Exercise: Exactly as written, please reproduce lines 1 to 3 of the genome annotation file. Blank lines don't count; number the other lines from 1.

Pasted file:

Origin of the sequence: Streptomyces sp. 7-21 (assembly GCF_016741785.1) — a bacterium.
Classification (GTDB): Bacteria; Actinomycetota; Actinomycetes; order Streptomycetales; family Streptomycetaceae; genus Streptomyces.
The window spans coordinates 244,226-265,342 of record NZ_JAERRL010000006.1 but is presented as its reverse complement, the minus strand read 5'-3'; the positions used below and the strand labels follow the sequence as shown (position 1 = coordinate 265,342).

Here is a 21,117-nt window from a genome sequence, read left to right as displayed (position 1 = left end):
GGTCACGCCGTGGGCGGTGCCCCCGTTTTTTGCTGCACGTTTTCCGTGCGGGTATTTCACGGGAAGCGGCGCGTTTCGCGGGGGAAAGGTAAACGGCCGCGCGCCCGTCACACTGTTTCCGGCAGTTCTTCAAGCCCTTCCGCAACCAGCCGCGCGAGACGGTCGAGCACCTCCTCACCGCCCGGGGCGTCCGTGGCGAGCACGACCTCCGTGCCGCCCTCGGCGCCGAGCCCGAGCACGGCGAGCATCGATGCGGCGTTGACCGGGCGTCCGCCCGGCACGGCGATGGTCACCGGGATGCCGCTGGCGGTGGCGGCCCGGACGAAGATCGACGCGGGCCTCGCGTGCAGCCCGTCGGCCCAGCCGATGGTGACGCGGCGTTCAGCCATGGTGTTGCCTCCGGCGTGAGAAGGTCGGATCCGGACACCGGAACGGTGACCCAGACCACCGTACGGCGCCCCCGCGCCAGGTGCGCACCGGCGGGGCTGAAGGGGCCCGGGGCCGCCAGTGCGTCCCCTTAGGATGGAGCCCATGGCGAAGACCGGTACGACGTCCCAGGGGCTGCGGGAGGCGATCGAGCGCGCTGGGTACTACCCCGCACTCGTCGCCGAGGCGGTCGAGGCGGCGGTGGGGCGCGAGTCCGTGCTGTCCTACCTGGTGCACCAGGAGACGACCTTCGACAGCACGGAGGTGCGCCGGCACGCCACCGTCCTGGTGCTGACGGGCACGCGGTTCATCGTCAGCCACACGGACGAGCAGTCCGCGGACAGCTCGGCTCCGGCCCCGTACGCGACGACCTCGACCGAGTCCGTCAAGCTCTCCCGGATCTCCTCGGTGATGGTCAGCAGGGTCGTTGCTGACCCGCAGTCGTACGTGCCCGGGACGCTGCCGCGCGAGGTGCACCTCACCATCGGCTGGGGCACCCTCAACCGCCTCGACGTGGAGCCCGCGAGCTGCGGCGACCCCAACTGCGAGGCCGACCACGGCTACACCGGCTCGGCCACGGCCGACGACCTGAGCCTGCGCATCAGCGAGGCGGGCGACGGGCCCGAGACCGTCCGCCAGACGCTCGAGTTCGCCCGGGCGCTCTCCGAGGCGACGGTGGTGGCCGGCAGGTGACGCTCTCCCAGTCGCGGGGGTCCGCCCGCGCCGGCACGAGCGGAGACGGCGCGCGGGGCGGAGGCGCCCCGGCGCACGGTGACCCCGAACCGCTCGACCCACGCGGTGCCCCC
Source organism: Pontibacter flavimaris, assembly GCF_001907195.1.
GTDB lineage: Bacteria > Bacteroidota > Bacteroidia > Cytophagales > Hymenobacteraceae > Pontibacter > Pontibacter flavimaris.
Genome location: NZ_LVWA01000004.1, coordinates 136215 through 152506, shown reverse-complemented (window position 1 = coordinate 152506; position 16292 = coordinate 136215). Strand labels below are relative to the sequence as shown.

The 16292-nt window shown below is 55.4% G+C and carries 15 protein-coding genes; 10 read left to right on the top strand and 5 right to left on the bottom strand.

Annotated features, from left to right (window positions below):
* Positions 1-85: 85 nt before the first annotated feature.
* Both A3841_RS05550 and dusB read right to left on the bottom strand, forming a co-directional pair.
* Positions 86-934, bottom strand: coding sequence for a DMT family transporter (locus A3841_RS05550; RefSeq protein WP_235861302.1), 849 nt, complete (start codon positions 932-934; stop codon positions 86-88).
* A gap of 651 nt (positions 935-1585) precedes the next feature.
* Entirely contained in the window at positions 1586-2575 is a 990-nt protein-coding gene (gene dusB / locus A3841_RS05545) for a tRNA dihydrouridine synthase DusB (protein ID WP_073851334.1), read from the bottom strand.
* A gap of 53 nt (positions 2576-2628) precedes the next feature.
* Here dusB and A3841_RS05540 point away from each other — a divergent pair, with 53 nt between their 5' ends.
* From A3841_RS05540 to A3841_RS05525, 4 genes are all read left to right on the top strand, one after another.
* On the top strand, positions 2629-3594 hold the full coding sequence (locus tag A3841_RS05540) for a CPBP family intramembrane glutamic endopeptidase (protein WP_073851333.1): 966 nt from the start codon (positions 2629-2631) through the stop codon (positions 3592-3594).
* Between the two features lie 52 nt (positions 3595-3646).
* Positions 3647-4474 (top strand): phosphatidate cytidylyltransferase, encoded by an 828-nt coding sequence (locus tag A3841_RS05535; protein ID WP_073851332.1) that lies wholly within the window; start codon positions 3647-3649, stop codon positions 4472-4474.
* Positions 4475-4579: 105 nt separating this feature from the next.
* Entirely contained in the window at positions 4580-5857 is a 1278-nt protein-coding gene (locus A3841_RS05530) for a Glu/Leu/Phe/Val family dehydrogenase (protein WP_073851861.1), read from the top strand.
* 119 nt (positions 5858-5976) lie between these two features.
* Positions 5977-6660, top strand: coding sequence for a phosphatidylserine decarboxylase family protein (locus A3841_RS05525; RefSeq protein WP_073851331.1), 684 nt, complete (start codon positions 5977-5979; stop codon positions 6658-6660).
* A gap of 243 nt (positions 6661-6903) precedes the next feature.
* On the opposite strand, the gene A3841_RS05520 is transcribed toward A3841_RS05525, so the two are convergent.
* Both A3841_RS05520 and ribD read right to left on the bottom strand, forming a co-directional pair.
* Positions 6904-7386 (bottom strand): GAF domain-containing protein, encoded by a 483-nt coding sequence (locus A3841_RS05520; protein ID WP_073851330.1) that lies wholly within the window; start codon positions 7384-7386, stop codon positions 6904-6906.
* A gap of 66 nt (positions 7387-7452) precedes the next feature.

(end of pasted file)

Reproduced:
Origin of the sequence: Streptomyces sp. 7-21 (assembly GCF_016741785.1) — a bacterium.
Classification (GTDB): Bacteria; Actinomycetota; Actinomycetes; order Streptomycetales; family Streptomycetaceae; genus Streptomyces.
The window spans coordinates 244,226-265,342 of record NZ_JAERRL010000006.1 but is presented as its reverse complement, the minus strand read 5'-3'; the positions used below and the strand labels follow the sequence as shown (position 1 = coordinate 265,342).